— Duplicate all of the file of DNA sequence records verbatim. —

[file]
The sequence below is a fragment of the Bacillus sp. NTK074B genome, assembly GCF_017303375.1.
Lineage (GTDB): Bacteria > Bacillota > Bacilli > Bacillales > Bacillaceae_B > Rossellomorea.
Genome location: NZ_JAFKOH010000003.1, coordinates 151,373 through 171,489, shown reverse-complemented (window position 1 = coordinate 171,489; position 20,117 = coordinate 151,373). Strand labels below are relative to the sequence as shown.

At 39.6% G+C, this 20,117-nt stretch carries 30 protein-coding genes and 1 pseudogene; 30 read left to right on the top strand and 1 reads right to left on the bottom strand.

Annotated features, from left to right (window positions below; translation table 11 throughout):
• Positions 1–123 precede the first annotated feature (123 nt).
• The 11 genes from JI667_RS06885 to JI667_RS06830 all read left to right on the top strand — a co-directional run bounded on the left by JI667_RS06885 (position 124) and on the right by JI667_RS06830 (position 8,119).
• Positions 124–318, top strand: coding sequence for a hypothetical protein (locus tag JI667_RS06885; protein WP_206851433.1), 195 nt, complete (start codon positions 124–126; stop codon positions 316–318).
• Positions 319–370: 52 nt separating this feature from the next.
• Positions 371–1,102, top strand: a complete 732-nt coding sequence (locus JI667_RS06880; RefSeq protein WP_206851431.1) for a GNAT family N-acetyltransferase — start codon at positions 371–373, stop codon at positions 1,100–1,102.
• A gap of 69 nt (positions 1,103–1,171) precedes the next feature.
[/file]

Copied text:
The sequence below is a fragment of the Bacillus sp. NTK074B genome, assembly GCF_017303375.1.
Lineage (GTDB): Bacteria > Bacillota > Bacilli > Bacillales > Bacillaceae_B > Rossellomorea.
Genome location: NZ_JAFKOH010000003.1, coordinates 151,373 through 171,489, shown reverse-complemented (window position 1 = coordinate 171,489; position 20,117 = coordinate 151,373). Strand labels below are relative to the sequence as shown.

At 39.6% G+C, this 20,117-nt stretch carries 30 protein-coding genes and 1 pseudogene; 30 read left to right on the top strand and 1 reads right to left on the bottom strand.

Annotated features, from left to right (window positions below; translation table 11 throughout):
• Positions 1–123 precede the first annotated feature (123 nt).
• The 11 genes from JI667_RS06885 to JI667_RS06830 all read left to right on the top strand — a co-directional run bounded on the left by JI667_RS06885 (position 124) and on the right by JI667_RS06830 (position 8,119).
• Positions 124–318, top strand: coding sequence for a hypothetical protein (locus tag JI667_RS06885; protein WP_206851433.1), 195 nt, complete (start codon positions 124–126; stop codon positions 316–318).
• Positions 319–370: 52 nt separating this feature from the next.
• Positions 371–1,102, top strand: a complete 732-nt coding sequence (locus JI667_RS06880; RefSeq protein WP_206851431.1) for a GNAT family N-acetyltransferase — start codon at positions 371–373, stop codon at positions 1,100–1,102.
• A gap of 69 nt (positions 1,103–1,171) precedes the next feature.